I thought, “Oh boy! A chance to be a real missionary! This will make a good prayer letter.” (But I was in for a surprise!) I immediately answered his question from the book of Acts chapter 16, “Believe in the Lord Jesus Christ, and you will be saved.” (Acts 16:31)
Nahe answered, “That’s just it! How can I tell if I have believed?”
I responded incredulously, “Can’t you tell if you’ve believed something?”
And he said, “We Orya people don’t think so.”
That’s how the conversation went according to my understanding of it in those moments. But what we said really meant this:
I answered wrongly from the book of Acts, “Have faith in the Lord Jesus Christ, and you will be saved.”
Nahe’s answer made sense, “That’s just it! How can I tell if I have faith?”
I responded incredulously, “Can’t you tell if you have faith?”
And he said, “We Orya people don’t think so.”
The difference is between ‘believe’ and ‘faith’. It took a little while in the conversation before I figured out what Nahe was saying. This was a heavy moment for me, because I realized that the word for ‘believe’ that we had used in all our translation work for six years was wrong, including verses in Scripture booklets we had carefully checked and distributed.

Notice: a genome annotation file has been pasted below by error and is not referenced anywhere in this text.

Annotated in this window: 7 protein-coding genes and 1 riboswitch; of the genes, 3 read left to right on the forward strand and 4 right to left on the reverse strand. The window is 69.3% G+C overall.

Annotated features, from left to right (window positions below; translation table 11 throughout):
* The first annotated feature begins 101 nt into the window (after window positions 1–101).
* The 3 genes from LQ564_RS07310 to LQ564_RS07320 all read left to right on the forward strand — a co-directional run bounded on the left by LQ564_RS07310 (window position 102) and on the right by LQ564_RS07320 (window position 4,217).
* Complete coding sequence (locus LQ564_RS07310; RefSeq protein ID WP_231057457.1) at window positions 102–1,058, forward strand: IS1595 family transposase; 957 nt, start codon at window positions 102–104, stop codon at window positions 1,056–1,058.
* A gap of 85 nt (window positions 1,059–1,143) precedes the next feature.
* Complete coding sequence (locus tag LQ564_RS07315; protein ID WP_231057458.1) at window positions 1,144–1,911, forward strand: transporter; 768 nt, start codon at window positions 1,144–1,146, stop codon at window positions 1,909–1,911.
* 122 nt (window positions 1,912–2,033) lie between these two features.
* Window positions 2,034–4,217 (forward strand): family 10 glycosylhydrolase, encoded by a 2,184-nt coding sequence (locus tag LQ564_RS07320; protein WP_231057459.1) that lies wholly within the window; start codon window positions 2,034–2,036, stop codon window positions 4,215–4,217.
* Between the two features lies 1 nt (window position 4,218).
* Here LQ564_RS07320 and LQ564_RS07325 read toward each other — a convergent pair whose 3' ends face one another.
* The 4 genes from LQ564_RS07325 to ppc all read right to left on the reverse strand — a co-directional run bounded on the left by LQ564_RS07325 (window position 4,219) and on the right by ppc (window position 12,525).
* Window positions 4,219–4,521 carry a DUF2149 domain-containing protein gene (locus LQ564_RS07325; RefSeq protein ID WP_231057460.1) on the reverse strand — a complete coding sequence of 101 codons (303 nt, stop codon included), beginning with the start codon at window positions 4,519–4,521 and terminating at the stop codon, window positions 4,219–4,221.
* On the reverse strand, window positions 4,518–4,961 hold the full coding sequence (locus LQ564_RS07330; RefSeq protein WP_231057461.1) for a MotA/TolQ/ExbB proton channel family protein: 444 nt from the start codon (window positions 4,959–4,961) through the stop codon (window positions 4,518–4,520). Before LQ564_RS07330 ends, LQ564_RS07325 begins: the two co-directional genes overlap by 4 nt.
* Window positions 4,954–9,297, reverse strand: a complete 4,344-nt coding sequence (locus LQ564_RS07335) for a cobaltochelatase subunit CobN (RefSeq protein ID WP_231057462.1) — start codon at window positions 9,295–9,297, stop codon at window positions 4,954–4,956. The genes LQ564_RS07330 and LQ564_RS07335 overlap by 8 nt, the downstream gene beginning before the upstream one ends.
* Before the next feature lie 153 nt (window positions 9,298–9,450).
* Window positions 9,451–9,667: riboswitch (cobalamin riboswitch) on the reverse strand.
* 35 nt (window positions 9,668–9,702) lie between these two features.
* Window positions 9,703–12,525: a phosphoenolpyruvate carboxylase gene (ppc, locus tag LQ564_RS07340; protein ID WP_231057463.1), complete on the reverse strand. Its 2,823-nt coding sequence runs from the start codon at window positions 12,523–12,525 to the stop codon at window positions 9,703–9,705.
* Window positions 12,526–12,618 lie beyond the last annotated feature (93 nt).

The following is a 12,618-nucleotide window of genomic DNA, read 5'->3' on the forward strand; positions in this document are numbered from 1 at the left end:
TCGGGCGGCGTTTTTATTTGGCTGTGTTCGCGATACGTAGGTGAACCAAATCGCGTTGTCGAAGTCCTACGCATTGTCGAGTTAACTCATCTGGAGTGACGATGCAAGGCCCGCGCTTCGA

Long before we arrived in Guay, the word that the Orya people used to translate ‘faith’ was ei gwen, or to have ‘inner fruit’. By ‘inner fruit’ the Orya meant the inside part that you eat when you take off the skin. It’s the inside of the papaya or watermelon. The situation might be compared to buying a papaya at the market. You don’t know whether the inside is red or yellow until you take it home and cut it open.